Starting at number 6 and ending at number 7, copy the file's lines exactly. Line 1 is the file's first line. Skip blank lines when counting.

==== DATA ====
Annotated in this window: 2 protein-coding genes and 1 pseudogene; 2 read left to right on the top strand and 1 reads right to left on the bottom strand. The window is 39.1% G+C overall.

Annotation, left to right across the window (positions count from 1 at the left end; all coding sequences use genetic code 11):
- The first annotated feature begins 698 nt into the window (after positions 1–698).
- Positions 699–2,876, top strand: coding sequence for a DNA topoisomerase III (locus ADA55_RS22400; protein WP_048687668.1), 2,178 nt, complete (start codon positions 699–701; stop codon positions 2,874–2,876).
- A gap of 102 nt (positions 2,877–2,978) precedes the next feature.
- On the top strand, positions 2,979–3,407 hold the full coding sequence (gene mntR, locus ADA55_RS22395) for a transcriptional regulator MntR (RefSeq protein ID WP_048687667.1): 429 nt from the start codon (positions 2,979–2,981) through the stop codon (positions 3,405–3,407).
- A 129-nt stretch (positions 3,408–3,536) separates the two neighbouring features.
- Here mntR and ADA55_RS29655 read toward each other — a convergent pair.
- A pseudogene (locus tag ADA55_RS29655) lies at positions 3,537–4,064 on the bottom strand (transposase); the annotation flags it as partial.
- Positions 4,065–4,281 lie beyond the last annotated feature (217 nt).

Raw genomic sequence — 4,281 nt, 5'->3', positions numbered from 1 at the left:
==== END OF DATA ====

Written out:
- On the top strand, positions 2,979–3,407 hold the full coding sequence (gene mntR, locus ADA55_RS22395) for a transcriptional regulator MntR (RefSeq protein ID WP_048687667.1): 429 nt from the start codon (positions 2,979–2,981) through the stop codon (positions 3,405–3,407).
- A 129-nt stretch (positions 3,408–3,536) separates the two neighbouring features.